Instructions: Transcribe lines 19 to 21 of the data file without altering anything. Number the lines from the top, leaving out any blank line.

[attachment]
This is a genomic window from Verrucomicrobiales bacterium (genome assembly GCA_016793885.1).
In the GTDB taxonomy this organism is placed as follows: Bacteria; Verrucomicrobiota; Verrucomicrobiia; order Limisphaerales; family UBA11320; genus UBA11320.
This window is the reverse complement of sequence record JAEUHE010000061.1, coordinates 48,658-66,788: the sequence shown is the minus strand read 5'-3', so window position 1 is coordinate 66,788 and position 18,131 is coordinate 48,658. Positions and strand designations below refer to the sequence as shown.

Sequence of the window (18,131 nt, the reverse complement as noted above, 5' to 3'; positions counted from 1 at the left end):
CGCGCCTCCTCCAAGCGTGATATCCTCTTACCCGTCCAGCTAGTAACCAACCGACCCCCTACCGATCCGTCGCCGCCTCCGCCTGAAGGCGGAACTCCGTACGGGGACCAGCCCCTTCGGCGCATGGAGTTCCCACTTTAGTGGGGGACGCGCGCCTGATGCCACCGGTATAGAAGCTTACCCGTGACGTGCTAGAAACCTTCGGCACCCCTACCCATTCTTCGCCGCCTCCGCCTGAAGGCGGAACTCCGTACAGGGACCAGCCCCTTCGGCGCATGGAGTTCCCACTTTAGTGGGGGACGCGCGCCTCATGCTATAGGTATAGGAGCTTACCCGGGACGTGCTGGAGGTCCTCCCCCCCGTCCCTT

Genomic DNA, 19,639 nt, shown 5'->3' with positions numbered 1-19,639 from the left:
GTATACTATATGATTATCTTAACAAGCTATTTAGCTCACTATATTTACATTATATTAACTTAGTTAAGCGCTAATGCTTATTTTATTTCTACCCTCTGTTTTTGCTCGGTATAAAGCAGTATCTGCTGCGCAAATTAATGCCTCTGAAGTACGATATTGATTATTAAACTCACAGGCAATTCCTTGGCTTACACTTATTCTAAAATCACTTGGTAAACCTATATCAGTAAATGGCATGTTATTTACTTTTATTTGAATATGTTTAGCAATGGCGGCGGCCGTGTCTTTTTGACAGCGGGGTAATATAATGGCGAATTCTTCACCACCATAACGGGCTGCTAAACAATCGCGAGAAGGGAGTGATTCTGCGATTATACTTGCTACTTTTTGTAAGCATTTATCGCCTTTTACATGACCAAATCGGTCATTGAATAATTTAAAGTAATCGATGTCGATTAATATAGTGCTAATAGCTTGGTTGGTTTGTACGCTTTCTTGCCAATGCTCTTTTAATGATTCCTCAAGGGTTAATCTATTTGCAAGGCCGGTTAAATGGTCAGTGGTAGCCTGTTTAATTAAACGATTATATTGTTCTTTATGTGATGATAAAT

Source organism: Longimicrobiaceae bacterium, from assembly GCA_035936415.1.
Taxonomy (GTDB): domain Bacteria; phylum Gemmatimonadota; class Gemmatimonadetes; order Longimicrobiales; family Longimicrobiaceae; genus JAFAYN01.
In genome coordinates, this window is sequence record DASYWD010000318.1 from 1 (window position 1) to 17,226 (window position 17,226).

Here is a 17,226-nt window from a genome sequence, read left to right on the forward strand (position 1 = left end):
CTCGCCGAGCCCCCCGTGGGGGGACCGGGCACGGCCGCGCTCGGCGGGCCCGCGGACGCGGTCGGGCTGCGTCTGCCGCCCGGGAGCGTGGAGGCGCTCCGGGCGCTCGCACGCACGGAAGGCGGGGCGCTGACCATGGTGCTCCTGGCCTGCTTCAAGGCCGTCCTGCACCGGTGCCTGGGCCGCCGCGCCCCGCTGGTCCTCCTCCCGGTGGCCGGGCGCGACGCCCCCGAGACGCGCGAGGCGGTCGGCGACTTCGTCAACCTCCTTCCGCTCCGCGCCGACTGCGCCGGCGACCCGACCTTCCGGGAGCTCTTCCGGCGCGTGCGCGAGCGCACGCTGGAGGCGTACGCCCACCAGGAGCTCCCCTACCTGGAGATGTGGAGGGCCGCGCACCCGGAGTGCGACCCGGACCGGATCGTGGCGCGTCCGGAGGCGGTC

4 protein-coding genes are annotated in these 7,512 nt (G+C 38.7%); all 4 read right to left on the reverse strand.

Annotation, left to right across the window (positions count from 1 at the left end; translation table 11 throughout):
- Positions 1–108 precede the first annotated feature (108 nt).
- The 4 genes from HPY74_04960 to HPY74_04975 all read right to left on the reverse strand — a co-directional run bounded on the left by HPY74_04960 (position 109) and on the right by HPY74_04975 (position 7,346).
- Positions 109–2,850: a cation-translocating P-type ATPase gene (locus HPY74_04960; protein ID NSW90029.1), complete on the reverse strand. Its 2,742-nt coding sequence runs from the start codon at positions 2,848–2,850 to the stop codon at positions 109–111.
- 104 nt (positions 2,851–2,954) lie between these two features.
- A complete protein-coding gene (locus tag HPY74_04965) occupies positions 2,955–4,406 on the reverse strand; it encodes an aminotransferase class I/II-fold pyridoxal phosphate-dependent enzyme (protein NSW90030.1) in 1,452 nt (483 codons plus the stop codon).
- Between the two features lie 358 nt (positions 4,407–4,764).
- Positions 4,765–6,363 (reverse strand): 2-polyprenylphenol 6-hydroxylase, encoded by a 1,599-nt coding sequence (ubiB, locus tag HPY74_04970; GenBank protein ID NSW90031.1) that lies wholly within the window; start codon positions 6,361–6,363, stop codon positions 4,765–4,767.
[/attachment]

- A complete protein-coding gene (locus tag HPY74_04965) occupies positions 2,955–4,406 on the reverse strand; it encodes an aminotransferase class I/II-fold pyridoxal phosphate-dependent enzyme (protein NSW90030.1) in 1,452 nt (483 codons plus the stop codon).
- Between the two features lie 358 nt (positions 4,407–4,764).
- Positions 4,765–6,363 (reverse strand): 2-polyprenylphenol 6-hydroxylase, encoded by a 1,599-nt coding sequence (ubiB, locus tag HPY74_04970; GenBank protein ID NSW90031.1) that lies wholly within the window; start codon positions 6,361–6,363, stop codon positions 4,765–4,767.